Daybreak of Man is a colony simulation that anybody can get pleasure from

Dawn of Man takes the colony simulation genre and boils it down to its essence. That’s not to say that the game is simple, but it prioritizes ease of use over complexity. With a clean, customizable interface, it succeeds in opening up a niche genre of PC gaming to everyone.

The game, which sells for $24.99 on Steam, is the work of the small independent team at Madruga Works, co-founded by Martiño Figueroa and Tucho Fernández. The closest experience that I can think of is a game called Banished, which took PC gaming by storm back in 2014. But, where Banished took players from a hardscrabble existence to the eve of the Renaissance, Dawn of Man focuses on the prehistoric period. Players take on the role of a small band of Mesolithic humans, carrying them forward through the Neolithic period and beyond, until ending their tech tree in the Iron Age.

Booting up the game for the first time, it’s surprising how intimate this world feels. The landmass isn’t all that large, but the rolling hills and little rivers give it character. So, too, do the herds of prehistoric creatures like mammoths, woolly rhinoceros, and megaloceros.

Dawn of Man allows for an incredible amount of control over your colony. Job one is to set work areas, places where my tiny charges can find flint and wood, and go fishing. I can easily set the maximum number of humans dedicated to each task, and even set a limit on the amount of resources that can be collected from each site.

Once the flow of basic goods is established, I can go in and micromanage individual characters. That’s where some of the fun lies. Organizing a hunt of dangerous creatures like cave lions is easy enough. Just drag a box over a clutch of humans and right click on an animal in the wild. A camera button allows me to zoom in on the action and spin the camera around however I like.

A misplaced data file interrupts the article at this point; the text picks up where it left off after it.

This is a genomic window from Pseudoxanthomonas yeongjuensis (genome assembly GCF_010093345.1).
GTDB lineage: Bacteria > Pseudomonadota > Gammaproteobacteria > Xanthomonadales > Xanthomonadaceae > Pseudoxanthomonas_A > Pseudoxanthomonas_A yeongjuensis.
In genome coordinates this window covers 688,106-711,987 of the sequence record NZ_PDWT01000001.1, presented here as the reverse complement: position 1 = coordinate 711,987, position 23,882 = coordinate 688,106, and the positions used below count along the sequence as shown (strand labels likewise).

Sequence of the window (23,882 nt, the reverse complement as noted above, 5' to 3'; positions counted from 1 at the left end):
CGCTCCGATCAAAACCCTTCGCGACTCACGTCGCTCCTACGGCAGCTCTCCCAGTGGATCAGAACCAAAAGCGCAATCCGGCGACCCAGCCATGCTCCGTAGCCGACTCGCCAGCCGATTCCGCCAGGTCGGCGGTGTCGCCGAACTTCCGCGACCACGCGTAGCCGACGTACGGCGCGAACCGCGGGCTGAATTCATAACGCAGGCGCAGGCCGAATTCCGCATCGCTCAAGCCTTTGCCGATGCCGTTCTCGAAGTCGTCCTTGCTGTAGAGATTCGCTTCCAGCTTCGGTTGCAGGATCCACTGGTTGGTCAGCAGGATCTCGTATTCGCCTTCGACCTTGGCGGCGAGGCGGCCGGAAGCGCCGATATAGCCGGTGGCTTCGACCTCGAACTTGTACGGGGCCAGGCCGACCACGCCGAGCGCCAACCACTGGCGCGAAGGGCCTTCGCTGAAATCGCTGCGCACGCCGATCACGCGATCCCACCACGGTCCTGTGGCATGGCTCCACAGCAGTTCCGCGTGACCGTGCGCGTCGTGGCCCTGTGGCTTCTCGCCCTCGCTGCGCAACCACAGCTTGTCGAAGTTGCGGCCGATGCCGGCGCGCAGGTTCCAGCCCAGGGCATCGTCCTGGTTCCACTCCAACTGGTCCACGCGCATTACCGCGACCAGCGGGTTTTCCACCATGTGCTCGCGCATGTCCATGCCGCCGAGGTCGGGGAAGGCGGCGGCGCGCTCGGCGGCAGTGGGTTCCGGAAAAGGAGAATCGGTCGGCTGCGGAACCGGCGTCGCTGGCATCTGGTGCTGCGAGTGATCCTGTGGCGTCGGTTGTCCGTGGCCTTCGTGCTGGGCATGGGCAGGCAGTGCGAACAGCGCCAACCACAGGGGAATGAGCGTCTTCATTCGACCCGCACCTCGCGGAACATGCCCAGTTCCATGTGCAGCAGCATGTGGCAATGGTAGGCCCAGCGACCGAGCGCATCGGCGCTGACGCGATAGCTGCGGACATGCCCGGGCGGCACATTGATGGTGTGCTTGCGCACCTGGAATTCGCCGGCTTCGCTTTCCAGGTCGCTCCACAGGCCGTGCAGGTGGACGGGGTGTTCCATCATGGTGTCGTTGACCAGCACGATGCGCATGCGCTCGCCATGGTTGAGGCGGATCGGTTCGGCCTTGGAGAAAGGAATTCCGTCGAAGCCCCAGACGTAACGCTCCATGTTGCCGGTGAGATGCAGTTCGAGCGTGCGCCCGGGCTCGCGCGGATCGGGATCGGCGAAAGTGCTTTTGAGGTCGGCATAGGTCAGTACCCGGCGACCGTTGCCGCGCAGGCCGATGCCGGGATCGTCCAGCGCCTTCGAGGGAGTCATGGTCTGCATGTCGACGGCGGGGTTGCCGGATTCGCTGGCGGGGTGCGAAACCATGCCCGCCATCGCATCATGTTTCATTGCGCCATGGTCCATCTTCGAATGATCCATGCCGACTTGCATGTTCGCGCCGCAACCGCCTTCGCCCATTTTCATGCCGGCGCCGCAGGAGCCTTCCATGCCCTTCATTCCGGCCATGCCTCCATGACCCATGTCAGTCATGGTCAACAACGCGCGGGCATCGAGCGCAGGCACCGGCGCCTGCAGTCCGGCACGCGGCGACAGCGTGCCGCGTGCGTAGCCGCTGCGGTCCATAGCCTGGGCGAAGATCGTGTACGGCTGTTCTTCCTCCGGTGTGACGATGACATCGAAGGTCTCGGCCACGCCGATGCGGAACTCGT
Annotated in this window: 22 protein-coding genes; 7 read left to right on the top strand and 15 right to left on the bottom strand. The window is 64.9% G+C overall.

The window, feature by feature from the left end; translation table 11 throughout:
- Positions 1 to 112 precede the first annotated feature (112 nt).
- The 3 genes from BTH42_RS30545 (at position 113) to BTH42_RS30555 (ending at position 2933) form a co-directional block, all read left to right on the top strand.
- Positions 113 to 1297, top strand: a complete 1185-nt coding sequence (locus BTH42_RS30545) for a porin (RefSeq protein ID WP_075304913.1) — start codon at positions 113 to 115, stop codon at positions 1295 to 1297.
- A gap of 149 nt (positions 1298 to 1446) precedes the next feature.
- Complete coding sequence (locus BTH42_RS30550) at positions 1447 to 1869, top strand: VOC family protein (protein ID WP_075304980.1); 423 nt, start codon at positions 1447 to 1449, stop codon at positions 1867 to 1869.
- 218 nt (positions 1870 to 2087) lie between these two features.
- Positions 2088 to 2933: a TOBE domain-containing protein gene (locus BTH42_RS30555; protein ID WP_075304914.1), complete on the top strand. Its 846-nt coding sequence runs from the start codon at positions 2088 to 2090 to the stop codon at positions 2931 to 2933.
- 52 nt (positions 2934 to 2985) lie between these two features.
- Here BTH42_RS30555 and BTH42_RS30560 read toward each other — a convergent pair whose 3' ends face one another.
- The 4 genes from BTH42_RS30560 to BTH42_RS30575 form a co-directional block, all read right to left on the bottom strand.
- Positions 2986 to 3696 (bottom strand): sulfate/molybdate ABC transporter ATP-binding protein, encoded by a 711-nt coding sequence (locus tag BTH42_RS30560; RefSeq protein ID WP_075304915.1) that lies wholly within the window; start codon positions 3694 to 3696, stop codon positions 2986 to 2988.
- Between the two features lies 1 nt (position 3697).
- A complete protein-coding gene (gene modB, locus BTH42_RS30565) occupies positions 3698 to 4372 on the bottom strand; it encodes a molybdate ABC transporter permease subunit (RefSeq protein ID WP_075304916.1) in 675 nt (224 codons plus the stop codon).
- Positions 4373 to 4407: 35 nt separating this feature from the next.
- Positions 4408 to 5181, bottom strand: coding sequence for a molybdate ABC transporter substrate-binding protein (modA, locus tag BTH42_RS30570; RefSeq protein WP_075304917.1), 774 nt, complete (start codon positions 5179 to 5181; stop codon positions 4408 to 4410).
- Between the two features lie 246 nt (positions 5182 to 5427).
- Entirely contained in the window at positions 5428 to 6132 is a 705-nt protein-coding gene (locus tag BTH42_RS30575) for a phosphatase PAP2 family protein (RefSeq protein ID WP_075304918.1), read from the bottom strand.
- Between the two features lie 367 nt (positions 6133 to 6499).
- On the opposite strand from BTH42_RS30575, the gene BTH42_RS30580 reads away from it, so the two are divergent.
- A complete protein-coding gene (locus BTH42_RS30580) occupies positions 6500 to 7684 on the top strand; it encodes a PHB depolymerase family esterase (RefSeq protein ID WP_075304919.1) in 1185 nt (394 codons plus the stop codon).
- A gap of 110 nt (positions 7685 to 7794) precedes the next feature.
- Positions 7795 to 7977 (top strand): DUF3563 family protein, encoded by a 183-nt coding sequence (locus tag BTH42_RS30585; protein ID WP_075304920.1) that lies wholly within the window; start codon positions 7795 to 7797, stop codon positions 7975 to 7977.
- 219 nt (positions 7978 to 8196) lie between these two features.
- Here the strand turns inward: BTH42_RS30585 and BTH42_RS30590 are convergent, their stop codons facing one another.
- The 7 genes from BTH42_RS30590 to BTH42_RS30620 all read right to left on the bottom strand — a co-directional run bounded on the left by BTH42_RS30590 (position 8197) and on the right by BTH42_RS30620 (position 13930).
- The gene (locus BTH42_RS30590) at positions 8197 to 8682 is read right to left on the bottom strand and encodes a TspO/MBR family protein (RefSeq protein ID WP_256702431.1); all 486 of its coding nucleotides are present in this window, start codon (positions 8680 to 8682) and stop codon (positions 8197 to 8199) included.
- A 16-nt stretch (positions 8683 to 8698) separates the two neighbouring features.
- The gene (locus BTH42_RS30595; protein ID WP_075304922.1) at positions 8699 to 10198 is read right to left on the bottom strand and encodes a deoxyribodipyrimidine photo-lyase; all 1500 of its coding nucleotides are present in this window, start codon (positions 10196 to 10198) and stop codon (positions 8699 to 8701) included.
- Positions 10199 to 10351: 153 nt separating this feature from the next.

But there is a rhythm to the game that is almost melodic. Its rivers can be overfished, meaning that I have to move work areas from time to time. The same is true of the herds of animals, which will scatter if my hunters linger in one area for too long. Over my first few hours I’ve fallen into a seasonal cadence of hunting game in the west during the summer months, and then switching to the east when winter comes.

I mentioned the user interface before, and that’s where the refinement comes in. There are a series of menus, everything from a chart that shows food storage to one that shows all of your available stores. Using the plus signs in the upper right and left corners of the screen, it’s easy to customize my HUD to show me just the information I need and nothing more.

I’ve just entered the Neolithic period with my people, who I call the Polygonians. That’s when raiders start to appear. We recently fought back the first attack on our tiny village, and next on the list of improvements is a set of walls and fortifications to keep them out. I can eventually throw up guard towers and fortified gates.

Overall, I just can’t say enough about Dawn of Man. It feels as light as a feather, but is giving me so much satisfaction right now it’s hard to put it into words. I should add that this isn’t an early access game, but a completely stable, bite-sized world to explore. The game has been sitting at the top of Steam all week, and for good reason. It’s the rare example of a game that I actually want to buy DLC for.

There’s many directions that Dawn of Man could go from here. Just like my little humans, I’m excited to see how it grows thanks to all the attention paid to it.